Storm Henry loses strength in eastern US

New York | Tropical Storm Henry was downgraded to a tropical depression Sunday night, losing strength on the east coast of the United States as it caused power outages that affected nearly 100,000 Americans and uprooted trees.

The storm made landfall near the town of Westerly, Rhode Island, at 12:15 p.m. local time Sunday, according to the National Weather Service. Already on Sunday it was downgraded from a hurricane to a tropical storm by the NHC, losing steam as it crossed New England.

In its 5 a.m. bulletin on Monday, the National Hurricane Monitoring Center noted that Henry is “almost flat” and winds have dropped to 48 km/h, far from the expected 120 km/h.

The northeastern United States is usually relatively untouched by such storms, which tend to affect southern states such as Florida or Louisiana.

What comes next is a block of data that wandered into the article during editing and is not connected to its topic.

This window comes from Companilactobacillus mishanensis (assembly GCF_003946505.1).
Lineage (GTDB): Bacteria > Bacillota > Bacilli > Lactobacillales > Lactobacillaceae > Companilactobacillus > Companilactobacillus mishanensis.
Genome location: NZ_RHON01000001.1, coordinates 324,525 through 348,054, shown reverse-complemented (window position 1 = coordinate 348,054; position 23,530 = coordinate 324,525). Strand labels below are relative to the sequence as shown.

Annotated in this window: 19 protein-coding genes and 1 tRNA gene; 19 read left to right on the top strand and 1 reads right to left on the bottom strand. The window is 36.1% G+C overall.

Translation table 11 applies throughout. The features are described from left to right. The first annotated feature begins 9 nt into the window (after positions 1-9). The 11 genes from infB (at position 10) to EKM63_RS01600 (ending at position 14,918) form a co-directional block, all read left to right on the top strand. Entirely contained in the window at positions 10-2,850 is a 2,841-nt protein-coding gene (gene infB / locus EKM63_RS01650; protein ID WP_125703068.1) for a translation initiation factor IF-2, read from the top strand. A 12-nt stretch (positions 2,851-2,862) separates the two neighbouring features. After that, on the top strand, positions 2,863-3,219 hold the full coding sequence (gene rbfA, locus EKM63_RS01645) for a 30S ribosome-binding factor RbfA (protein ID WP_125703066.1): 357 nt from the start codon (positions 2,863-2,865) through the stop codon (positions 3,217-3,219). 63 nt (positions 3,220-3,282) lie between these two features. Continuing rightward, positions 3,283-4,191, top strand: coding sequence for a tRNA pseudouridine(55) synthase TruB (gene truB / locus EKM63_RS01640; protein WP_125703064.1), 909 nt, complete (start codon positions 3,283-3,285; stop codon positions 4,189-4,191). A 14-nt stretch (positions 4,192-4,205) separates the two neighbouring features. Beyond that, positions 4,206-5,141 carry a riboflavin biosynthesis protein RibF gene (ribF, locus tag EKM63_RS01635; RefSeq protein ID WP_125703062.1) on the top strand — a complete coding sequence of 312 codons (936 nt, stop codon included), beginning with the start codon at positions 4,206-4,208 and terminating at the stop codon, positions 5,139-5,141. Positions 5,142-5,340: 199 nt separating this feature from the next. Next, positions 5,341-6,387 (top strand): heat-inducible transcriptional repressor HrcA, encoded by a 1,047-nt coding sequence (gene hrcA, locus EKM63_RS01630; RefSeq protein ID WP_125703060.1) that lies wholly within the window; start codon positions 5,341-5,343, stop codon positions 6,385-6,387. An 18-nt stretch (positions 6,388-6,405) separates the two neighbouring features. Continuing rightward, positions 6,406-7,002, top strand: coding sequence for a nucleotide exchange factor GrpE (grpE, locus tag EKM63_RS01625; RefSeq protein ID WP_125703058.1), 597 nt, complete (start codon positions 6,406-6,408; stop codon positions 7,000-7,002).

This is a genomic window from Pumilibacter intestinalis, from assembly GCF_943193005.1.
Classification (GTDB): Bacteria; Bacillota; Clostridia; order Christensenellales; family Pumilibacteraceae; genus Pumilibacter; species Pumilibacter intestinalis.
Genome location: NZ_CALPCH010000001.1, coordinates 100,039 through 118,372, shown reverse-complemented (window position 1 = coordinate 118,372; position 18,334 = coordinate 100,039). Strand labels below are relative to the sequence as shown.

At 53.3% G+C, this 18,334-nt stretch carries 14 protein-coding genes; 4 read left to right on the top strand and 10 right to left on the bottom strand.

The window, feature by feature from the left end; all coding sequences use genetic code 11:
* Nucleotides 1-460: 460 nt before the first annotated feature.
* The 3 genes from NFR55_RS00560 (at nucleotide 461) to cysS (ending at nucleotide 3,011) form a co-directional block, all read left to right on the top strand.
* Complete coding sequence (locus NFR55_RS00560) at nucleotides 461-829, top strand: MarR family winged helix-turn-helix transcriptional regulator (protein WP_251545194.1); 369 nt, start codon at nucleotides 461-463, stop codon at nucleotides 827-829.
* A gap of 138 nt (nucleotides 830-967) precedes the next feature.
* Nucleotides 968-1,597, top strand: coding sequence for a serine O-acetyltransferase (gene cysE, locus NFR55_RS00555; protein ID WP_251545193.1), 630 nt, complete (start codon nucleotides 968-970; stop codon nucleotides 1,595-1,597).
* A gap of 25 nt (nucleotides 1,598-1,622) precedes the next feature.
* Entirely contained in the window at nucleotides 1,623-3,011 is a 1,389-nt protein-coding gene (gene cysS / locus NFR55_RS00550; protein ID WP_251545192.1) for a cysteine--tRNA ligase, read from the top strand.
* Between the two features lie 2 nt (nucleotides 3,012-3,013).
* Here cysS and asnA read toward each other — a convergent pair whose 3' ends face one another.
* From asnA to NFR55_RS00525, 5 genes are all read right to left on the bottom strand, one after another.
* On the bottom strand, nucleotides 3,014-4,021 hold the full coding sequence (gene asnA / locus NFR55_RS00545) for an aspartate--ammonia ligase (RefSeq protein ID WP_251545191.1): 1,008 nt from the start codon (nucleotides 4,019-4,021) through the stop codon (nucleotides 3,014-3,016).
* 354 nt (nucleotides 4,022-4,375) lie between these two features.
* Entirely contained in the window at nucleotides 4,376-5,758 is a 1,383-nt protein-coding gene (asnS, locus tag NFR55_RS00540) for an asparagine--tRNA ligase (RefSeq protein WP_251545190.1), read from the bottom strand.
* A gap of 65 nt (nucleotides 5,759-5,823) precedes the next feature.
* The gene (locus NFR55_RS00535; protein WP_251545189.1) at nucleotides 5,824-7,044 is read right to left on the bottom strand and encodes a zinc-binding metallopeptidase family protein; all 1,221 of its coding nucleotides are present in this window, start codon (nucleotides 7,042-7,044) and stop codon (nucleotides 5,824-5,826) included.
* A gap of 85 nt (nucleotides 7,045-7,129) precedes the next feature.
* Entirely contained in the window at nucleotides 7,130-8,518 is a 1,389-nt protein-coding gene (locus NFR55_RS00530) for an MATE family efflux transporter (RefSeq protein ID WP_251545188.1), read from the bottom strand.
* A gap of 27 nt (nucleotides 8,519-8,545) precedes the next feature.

Scientists say that as the ocean surface warms, hurricanes become more powerful. In particular, they pose an increased risk to coastal communities falling victim to the phenomenon of wave inundation, amplified by rising sea levels.

Rhode Island Governor Dan Mackie reported heavy flooding, but no injuries were reported.

The NHC raised all of its coastal inundation warnings Sunday afternoon and early reports from residents indicate that the storm wasn’t as severe as expected, although trees in Groton, Connecticut, fell seriously ill. Some homes.

In Newark, New Jersey, floods rescued 86 people, including 16 children, from submerged cars.

About 79,000 people experienced blackouts in Rhode Island and 33,000 people in Connecticut, according to poweroutage.us.

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More than 200 flights at Newark Airport and 200 flights at LaGuardia Airport and New York City in New York have been cancelled.

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